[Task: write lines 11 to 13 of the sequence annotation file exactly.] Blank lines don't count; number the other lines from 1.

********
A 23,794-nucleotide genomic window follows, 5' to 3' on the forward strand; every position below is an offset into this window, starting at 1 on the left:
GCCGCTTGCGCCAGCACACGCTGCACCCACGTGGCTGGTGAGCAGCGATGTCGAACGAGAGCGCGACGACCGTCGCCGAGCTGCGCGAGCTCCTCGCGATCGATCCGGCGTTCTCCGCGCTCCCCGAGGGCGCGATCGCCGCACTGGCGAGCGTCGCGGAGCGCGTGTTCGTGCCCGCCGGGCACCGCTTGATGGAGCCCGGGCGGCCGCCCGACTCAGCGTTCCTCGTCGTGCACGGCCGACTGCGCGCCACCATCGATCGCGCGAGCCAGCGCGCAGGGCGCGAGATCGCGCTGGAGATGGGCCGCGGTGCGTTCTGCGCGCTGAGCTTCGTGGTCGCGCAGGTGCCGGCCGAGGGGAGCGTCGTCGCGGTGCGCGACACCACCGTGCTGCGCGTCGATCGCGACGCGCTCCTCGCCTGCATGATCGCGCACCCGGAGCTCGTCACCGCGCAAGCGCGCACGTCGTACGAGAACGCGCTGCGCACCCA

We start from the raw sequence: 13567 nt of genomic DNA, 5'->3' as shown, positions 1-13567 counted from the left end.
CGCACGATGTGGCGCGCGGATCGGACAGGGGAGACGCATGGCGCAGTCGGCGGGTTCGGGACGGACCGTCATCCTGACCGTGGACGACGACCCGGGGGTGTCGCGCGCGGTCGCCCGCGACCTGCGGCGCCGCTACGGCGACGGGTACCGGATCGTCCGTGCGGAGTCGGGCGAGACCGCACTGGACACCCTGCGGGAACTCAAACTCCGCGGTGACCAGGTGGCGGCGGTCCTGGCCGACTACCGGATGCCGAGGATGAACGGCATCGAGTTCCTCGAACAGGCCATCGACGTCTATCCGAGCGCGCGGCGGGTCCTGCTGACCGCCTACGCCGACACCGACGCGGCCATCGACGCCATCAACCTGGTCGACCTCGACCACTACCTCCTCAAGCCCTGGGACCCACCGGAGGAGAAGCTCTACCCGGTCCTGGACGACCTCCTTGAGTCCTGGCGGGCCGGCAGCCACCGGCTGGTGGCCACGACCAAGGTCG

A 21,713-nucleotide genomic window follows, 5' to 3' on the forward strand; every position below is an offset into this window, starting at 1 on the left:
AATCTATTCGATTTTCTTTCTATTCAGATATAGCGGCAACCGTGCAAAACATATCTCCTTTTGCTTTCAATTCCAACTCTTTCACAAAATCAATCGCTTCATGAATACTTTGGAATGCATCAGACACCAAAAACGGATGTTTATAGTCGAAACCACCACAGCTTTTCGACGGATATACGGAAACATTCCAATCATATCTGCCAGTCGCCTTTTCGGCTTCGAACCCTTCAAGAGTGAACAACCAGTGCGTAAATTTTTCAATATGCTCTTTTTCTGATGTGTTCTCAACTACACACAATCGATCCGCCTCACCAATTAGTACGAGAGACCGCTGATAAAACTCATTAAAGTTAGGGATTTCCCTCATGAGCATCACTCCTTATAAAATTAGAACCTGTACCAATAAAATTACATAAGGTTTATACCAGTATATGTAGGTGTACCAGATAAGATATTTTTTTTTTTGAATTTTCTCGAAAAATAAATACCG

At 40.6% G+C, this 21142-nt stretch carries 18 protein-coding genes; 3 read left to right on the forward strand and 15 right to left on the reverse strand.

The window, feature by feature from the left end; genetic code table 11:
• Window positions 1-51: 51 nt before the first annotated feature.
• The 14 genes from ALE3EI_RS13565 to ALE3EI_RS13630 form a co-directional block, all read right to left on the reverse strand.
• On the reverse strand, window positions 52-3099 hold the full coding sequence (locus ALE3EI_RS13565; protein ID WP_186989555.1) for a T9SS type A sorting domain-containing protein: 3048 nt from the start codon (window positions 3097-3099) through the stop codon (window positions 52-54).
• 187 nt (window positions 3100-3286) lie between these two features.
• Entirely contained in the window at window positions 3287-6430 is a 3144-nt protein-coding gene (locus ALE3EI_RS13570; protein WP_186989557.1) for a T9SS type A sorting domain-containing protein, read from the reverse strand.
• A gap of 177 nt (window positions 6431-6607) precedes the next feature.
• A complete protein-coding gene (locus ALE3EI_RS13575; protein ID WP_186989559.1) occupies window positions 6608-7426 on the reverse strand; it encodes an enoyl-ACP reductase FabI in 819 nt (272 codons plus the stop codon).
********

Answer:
• On the reverse strand, window positions 52-3099 hold the full coding sequence (locus ALE3EI_RS13565; protein ID WP_186989555.1) for a T9SS type A sorting domain-containing protein: 3048 nt from the start codon (window positions 3097-3099) through the stop codon (window positions 52-54).
• 187 nt (window positions 3100-3286) lie between these two features.
• Entirely contained in the window at window positions 3287-6430 is a 3144-nt protein-coding gene (locus ALE3EI_RS13570; protein WP_186989557.1) for a T9SS type A sorting domain-containing protein, read from the reverse strand.